Thursday, June 20, started out very overcast. Weather predictions were that Tropical Storm Barry would push in rain and cooler temps through the weekend and possibly the early part of next week. We needed to be prepared so we grabbed the shopping list and bags and set out for a walk in the crisp morning air.

Scenic San Miguel de Allende

First, we needed nutritional fortification so Kuni Doni Cafe was our first stop. We sat outside under the shelter of beautiful bougainvillea and enjoyed steaming hot cups of coffee and a wonderful Mexican breakfast. Then off we went to Mega. The bags weren't too heavy so we decided to walk back instead of taking the bus or a taxi.

There had only been a few sprinkles during the afternoon so we grabbed our umbrellas and headed out that evening for some more interesting stops. Our first endeavor was to find La Ventana (The Window) coffee shop. We have not yet found a good coffee to make at home. We believe it's because we buy decaf. This time we mixed half regular and half decaf. It smelled so good - we can't wait to try it!

Next stop was La Cucaracha (The Cockroach - go ahead and cringe, I did), a famous bar, built in 1947. Back in its hey day, La Cucaracha was a place where writers, artists, actors, locals, expats, or anybody would go to for nightlife. Beat Generation authors, Jack Kerouac and Neal Cassady, frequented La Cucaracha in the 1960′s. No one, rich or poor, was turned away and the owners, the Correa family, never refused anyone a drink - even if they couldn't pay for it. It was located in the center of town.

Inside La Cucaracha

We paid for our 'cuba libres', but ate some
free food at La Cucaracha

But in 1978, some town officials decided it no longer fit into the plan of what was appropriate in the central area around the church. So La Cucaracha relocated to Zacateros #22. The famous people found some other place to go and the bar no longer had the appeal it once did. However, the Correa family have still kept it open and kept to their business practice of turning no one away. At 6 p.m. on Thursdays, the family cooks a full Mexican meal and brings it in. Anybody can come in and serve themselves and it's free! We had to sample - rice, beans, some kind of beef, chicharrones in salsa (fried pork rinds in salsa), and tortillas. There were young and old, men and women. The food was good and everyone enjoyed themselves.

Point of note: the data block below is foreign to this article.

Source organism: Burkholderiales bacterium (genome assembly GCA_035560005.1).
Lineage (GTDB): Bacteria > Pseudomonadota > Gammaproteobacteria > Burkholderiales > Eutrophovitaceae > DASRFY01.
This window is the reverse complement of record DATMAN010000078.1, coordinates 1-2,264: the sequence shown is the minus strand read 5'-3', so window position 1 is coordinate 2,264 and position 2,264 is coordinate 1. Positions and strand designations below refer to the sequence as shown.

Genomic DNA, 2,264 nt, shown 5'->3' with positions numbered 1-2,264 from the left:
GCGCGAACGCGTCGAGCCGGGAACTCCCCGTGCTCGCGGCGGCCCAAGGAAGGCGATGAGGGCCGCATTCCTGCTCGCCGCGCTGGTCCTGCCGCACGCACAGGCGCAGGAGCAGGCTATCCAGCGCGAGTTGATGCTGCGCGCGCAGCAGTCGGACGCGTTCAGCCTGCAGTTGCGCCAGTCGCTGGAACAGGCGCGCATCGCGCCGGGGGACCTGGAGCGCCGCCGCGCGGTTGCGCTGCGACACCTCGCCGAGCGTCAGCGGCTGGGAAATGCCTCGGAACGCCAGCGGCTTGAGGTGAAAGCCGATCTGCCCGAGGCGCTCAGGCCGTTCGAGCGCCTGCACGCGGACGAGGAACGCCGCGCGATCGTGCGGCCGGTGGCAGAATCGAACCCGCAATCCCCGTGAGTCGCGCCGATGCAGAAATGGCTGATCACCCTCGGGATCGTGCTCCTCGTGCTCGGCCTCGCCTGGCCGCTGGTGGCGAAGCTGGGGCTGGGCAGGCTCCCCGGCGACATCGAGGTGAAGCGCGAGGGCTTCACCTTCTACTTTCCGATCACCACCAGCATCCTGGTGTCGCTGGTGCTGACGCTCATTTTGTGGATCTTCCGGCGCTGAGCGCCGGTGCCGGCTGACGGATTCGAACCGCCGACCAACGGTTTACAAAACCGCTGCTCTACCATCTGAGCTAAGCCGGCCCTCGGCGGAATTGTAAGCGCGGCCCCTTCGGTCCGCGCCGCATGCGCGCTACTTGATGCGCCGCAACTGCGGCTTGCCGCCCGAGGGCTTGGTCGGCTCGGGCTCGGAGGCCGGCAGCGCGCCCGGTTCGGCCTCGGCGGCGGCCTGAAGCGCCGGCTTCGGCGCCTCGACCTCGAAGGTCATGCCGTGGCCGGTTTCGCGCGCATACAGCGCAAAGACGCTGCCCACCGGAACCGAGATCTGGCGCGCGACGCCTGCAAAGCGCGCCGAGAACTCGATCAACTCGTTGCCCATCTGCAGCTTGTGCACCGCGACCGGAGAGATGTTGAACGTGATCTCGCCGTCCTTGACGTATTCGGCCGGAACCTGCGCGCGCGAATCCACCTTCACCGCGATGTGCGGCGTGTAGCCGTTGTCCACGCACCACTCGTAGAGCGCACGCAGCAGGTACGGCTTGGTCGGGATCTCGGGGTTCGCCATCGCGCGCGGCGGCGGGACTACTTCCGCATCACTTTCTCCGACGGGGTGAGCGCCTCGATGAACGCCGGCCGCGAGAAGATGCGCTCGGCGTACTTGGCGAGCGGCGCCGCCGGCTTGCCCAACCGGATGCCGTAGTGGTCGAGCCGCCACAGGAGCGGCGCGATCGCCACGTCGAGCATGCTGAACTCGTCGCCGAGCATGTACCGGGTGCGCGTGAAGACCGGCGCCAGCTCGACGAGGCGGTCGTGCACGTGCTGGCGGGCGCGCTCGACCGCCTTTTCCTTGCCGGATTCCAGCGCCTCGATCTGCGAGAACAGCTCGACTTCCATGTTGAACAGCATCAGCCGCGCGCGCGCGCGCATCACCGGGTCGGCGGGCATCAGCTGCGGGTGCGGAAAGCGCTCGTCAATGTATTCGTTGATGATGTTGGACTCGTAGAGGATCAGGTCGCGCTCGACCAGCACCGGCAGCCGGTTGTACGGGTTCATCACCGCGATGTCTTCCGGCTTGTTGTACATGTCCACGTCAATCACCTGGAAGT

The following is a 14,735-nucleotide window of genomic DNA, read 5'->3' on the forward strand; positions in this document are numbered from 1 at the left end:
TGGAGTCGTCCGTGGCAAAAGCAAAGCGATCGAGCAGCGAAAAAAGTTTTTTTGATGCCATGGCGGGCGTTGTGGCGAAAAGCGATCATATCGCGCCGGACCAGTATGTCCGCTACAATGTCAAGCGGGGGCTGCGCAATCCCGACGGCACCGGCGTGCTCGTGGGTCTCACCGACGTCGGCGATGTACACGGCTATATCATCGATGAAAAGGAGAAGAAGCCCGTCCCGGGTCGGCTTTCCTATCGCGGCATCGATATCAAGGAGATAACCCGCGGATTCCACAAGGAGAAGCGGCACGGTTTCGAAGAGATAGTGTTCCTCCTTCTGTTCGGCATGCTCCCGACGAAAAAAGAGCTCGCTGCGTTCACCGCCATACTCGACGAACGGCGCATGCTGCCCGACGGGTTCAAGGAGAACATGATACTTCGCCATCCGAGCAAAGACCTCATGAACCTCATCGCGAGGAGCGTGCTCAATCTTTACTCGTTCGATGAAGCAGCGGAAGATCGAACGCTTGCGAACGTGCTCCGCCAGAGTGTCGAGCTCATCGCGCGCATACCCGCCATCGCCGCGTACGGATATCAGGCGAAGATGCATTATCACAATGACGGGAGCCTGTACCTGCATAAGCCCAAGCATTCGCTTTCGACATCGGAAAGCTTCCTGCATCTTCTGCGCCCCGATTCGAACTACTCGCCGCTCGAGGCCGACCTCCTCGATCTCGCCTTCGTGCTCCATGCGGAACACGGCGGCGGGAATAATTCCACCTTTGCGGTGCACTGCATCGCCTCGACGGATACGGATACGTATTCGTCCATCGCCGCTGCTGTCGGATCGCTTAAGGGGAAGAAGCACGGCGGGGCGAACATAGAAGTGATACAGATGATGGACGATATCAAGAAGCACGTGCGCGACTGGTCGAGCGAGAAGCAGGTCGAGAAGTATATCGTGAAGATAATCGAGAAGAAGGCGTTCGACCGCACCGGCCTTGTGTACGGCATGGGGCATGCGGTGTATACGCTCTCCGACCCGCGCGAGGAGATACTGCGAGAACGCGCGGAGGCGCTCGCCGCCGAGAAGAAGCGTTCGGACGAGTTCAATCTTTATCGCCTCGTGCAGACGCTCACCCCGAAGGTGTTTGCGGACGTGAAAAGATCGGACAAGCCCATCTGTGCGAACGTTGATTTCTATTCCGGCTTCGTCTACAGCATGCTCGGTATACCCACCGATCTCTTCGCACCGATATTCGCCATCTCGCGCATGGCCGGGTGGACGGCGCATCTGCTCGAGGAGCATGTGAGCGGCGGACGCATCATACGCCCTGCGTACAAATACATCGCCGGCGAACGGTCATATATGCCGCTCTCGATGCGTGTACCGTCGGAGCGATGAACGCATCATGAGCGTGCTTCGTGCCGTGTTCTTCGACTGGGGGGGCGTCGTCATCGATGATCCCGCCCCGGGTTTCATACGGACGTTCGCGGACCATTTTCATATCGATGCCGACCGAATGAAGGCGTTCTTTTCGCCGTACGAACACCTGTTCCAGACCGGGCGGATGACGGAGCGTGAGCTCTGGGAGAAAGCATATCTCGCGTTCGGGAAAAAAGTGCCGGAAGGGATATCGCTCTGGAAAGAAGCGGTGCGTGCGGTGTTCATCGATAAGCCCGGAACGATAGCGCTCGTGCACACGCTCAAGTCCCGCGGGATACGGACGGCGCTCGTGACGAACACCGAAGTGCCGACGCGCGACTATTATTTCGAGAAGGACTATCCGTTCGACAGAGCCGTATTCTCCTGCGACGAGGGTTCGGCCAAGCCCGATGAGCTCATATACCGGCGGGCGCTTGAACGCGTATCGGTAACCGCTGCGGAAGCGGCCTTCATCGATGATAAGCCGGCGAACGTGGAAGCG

Thursday night free food at La Cucaracha

To read the very interesting history of this once very famous cantina, please click on the link: La Cucaracha

This was only an appetizer for us and we walked across the street to La Mesa Grande. They are considered a bakery and have a full assortment of pastries and breads and also serve Mexican crafted beers. Every day they serve breakfast (until 1 p.m.) and lunch (until 5 p.m.), but Thursday night is pizza night and they stay open until 10. We ordered a prosciutto, mushroom and fresh basil pizza. It was delicious and we managed to save a few slices to take home with us.

Wood-fired oven at La Mesa Grande

Our delicious pizza

The rain held off through the night but the clouds are heavy this morning (Friday). It's a stay-home day. Jamey will prepare stuffed poblano peppers for dinner.

Pathway to a hotel
Instituto Allende